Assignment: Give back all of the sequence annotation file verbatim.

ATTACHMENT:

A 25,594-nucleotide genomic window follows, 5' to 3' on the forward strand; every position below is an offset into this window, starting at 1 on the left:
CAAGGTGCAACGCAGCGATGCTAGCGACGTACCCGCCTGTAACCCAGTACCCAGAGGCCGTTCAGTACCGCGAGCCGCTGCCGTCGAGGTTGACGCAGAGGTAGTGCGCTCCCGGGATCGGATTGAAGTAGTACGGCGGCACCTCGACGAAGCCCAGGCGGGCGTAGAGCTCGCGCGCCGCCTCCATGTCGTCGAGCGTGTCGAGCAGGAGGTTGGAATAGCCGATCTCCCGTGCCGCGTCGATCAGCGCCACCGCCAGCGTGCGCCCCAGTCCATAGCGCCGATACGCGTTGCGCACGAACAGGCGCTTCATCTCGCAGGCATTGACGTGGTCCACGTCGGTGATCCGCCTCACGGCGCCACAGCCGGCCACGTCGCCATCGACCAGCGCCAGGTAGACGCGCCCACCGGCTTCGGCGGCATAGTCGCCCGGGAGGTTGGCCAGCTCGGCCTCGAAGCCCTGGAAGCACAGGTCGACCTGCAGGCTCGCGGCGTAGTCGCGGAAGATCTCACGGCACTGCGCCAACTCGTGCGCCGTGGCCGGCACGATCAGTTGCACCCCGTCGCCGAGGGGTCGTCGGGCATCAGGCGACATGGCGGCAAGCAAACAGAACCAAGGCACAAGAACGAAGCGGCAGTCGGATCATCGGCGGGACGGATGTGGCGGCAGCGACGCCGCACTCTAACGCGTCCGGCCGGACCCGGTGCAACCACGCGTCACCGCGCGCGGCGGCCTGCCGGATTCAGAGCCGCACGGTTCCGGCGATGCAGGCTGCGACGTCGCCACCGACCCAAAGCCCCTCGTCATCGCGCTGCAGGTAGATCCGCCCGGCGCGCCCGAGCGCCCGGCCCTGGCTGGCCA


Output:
A 25,594-nucleotide genomic window follows, 5' to 3' on the forward strand; every position below is an offset into this window, starting at 1 on the left:
CAAGGTGCAACGCAGCGATGCTAGCGACGTACCCGCCTGTAACCCAGTACCCAGAGGCCGTTCAGTACCGCGAGCCGCTGCCGTCGAGGTTGACGCAGAGGTAGTGCGCTCCCGGGATCGGATTGAAGTAGTACGGCGGCACCTCGACGAAGCCCAGGCGGGCGTAGAGCTCGCGCGCCGCCTCCATGTCGTCGAGCGTGTCGAGCAGGAGGTTGGAATAGCCGATCTCCCGTGCCGCGTCGATCAGCGCCACCGCCAGCGTGCGCCCCAGTCCATAGCGCCGATACGCGTTGCGCACGAACAGGCGCTTCATCTCGCAGGCATTGACGTGGTCCACGTCGGTGATCCGCCTCACGGCGCCACAGCCGGCCACGTCGCCATCGACCAGCGCCAGGTAGACGCGCCCACCGGCTTCGGCGGCATAGTCGCCCGGGAGGTTGGCCAGCTCGGCCTCGAAGCCCTGGAAGCACAGGTCGACCTGCAGGCTCGCGGCGTAGTCGCGGAAGATCTCACGGCACTGCGCCAACTCGTGCGCCGTGGCCGGCACGATCAGTTGCACCCCGTCGCCGAGGGGTCGTCGGGCATCAGGCGACATGGCGGCAAGCAAACAGAACCAAGGCACAAGAACGAAGCGGCAGTCGGATCATCGGCGGGACGGATGTGGCGGCAGCGACGCCGCACTCTAACGCGTCCGGCCGGACCCGGTGCAACCACGCGTCACCGCGCGCGGCGGCCTGCCGGATTCAGAGCCGCACGGTTCCGGCGATGCAGGCTGCGACGTCGCCACCGACCCAAAGCCCCTCGTCATCGCGCTGCAGGTAGATCCGCCCGGCGCGCCCGAGCGCCCGGCCCTGGCTGGCCA